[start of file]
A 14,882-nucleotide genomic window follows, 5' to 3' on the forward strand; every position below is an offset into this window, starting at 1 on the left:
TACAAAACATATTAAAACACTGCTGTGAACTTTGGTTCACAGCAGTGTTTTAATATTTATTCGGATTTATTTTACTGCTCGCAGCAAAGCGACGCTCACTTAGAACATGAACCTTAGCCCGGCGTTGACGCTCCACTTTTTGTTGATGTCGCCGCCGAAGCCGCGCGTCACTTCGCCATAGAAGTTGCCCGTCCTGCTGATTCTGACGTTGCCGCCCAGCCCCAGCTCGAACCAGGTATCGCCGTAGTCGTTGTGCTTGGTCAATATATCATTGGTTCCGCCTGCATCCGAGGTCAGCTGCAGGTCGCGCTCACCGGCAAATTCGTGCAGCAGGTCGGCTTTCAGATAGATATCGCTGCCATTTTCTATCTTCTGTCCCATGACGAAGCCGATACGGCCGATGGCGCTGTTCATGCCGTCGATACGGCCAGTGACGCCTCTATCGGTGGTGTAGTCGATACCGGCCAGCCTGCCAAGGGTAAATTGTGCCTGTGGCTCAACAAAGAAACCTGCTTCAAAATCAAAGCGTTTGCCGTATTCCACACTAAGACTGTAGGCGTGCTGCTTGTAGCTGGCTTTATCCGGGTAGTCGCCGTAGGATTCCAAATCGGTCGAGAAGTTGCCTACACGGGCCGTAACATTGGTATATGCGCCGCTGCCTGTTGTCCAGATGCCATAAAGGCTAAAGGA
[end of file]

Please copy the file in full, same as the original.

A 14,882-nucleotide genomic window follows, 5' to 3' on the forward strand; every position below is an offset into this window, starting at 1 on the left:
TACAAAACATATTAAAACACTGCTGTGAACTTTGGTTCACAGCAGTGTTTTAATATTTATTCGGATTTATTTTACTGCTCGCAGCAAAGCGACGCTCACTTAGAACATGAACCTTAGCCCGGCGTTGACGCTCCACTTTTTGTTGATGTCGCCGCCGAAGCCGCGCGTCACTTCGCCATAGAAGTTGCCCGTCCTGCTGATTCTGACGTTGCCGCCCAGCCCCAGCTCGAACCAGGTATCGCCGTAGTCGTTGTGCTTGGTCAATATATCATTGGTTCCGCCTGCATCCGAGGTCAGCTGCAGGTCGCGCTCACCGGCAAATTCGTGCAGCAGGTCGGCTTTCAGATAGATATCGCTGCCATTTTCTATCTTCTGTCCCATGACGAAGCCGATACGGCCGATGGCGCTGTTCATGCCGTCGATACGGCCAGTGACGCCTCTATCGGTGGTGTAGTCGATACCGGCCAGCCTGCCAAGGGTAAATTGTGCCTGTGGCTCAACAAAGAAACCTGCTTCAAAATCAAAGCGTTTGCCGTATTCCACACTAAGACTGTAGGCGTGCTGCTTGTAGCTGGCTTTATCCGGGTAGTCGCCGTAGGATTCCAAATCGGTCGAGAAGTTGCCTACACGGGCCGTAACATTGGTATATGCGCCGCTGCCTGTTGTCCAGATGCCATAAAGGCTAAAGGA